Now, the campus Disabled Students' Program serves more than 700 students (as of 2004-05), of whom 11% are mobility impaired, 3% are blind or visually impaired, and 2% are deaf or hard of hearing. (The remainder have learning disabilities or other functional impairments.) The program has grown into an internationally recognized model and has hosted hundreds of visitors who are interested in replicating its success.

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After two years, his grades were good enough to allow him to transfer from MPC to UC Berkeley. UC Berkeley, as the birthplace of the Disability Rights and the Independent Living movements (see sidebar), has been a whole different experience.

"Berkeley has changed my view of living with a disability. I go home now and realize my mother's kitchen is the most inaccessible place in the world!" he jokes. "She tells me, 'Bryan, it's an able-bodied world, and we have to live in it.' To which I say, 'That's true in the outside world, but in my home, I believe in putting the glasses down where I can reach them.' I can't understand why she doesn't."

Now a fifth-year senior, he's majoring in legal studies after flirting with history and linguistics. "I loved linguistics, but I'm bad at math and so wasn't doing very well," he explains. Studying abroad for a year in Manchester, the United Kingdom, and a semester-long leave of absence spent working have slowed his academic progress: he's hoping to finish by December 2006. After that, perhaps law school, where his debate avocation will come in handy.

While Goodwin minds a little that close friends like Payne have graduated before him, he doesn't regret having taken the detours he did. He relished living in England for the chance to travel. One morning, he woke up and thought, "I want to go to Paris today." And off he went, changing trains in London and traveling through the Chunnel. He arrived in Paris, alone, with no hotel reservations - and not speaking French - and managed to find a hotel near the train station. "I had a great time even though it rained the whole day and the Louvre was closed," he recalls triumphantly.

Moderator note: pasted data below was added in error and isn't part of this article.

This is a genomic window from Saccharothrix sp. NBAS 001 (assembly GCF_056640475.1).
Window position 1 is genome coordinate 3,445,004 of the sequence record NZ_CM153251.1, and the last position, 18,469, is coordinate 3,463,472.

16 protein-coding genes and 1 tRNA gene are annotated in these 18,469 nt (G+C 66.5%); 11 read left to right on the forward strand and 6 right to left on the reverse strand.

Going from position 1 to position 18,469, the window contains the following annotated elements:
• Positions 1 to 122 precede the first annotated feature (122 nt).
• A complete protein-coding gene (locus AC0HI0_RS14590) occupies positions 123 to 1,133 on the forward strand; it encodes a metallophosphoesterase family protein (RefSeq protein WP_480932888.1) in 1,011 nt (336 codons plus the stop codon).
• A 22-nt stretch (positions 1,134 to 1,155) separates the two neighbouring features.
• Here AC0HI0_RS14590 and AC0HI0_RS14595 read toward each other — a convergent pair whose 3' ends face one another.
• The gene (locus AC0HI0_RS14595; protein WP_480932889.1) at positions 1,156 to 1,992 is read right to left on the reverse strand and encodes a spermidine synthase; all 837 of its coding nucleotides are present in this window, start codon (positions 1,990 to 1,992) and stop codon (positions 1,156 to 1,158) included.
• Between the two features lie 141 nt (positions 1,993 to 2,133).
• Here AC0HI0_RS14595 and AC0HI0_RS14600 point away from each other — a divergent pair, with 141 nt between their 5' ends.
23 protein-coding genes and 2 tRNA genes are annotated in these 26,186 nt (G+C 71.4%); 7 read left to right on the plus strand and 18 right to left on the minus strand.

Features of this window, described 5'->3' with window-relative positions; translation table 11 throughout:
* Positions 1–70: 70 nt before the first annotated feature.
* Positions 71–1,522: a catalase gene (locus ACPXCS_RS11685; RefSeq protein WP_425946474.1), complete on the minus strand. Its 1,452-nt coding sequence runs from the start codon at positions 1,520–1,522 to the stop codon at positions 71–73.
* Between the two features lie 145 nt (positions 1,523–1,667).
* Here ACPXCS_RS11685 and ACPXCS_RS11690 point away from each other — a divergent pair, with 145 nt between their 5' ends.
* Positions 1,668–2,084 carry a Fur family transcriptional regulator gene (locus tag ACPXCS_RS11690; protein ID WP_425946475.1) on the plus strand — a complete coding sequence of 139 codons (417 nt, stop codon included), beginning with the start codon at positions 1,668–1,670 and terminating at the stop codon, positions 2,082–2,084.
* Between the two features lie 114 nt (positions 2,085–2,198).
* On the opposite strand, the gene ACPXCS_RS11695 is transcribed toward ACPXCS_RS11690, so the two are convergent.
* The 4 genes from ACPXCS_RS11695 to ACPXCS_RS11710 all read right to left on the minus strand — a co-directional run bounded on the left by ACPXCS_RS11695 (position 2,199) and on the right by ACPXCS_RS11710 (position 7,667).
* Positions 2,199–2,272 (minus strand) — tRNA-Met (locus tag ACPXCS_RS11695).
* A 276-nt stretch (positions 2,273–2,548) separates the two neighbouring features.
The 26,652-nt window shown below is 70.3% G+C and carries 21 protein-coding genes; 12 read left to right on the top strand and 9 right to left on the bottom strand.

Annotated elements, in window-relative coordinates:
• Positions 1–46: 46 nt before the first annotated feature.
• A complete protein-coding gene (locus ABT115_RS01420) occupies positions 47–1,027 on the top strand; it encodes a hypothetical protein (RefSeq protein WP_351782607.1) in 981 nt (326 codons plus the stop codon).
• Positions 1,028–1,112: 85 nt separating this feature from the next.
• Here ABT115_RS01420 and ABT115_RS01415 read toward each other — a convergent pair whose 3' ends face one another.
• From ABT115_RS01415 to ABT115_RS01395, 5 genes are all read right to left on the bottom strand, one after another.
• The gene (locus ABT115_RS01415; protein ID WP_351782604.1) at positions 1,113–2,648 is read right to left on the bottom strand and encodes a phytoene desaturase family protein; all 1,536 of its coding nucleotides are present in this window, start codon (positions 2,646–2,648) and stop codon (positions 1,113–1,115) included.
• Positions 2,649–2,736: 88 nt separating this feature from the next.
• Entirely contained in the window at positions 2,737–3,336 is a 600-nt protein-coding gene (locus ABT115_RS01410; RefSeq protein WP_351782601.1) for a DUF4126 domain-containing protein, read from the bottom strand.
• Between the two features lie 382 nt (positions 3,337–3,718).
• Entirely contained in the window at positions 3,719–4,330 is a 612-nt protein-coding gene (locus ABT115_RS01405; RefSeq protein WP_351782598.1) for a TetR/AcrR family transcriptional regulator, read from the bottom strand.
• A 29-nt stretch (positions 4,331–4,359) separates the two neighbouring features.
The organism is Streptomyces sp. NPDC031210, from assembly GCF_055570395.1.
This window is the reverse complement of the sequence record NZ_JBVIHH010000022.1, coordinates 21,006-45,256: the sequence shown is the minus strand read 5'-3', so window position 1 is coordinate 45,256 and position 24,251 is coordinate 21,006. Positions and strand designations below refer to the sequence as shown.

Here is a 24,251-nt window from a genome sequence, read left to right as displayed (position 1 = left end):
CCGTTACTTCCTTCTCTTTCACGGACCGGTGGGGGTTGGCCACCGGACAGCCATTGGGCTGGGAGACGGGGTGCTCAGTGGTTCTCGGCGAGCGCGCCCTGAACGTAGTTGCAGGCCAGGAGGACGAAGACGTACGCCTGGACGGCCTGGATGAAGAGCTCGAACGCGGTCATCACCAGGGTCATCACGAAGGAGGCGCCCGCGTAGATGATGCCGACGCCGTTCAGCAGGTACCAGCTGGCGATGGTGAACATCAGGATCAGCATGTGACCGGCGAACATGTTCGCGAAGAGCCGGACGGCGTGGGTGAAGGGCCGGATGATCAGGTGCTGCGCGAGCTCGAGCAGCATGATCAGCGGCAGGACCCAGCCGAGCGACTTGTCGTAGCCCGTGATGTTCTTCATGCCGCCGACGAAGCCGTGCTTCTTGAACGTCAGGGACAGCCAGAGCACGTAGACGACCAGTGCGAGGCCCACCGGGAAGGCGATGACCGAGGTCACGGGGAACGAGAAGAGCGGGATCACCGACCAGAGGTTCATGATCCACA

He's fortunate his wheelchair didn't short out, like it did on one occasion in London. Luckily, his sister was visiting and they were able to put the chair in a cab. (He says he has never been stranded, knocking on the wooden table for insurance.) The chair is electric and takes about 14 hours to charge when its battery is completely depleted; he needs to charge it at least six hours a day to keep it running.

Ever forgotten to charge it? Goodwin smiles and rolls his eyes. "Well, I have gone out and gotten drunk, then come home and passed out like people do, forgetting to charge my chair," he admits. For such occasions - and for when he's going on a car trip with friends - he has a manual chair that can be folded up and easily transported.

Although English public transportation, except the Underground, is more wheelchair-friendly than most of America, Goodwin rarely saw other people in wheelchairs during his year abroad. "In England, disabled people don't go out, which culturally was very weird for me," he admits. Few of his dormitory mates had ever known anyone with disabilities before. But Goodwin being Goodwin, "I just acted like me," he shrugs, and made friends quickly.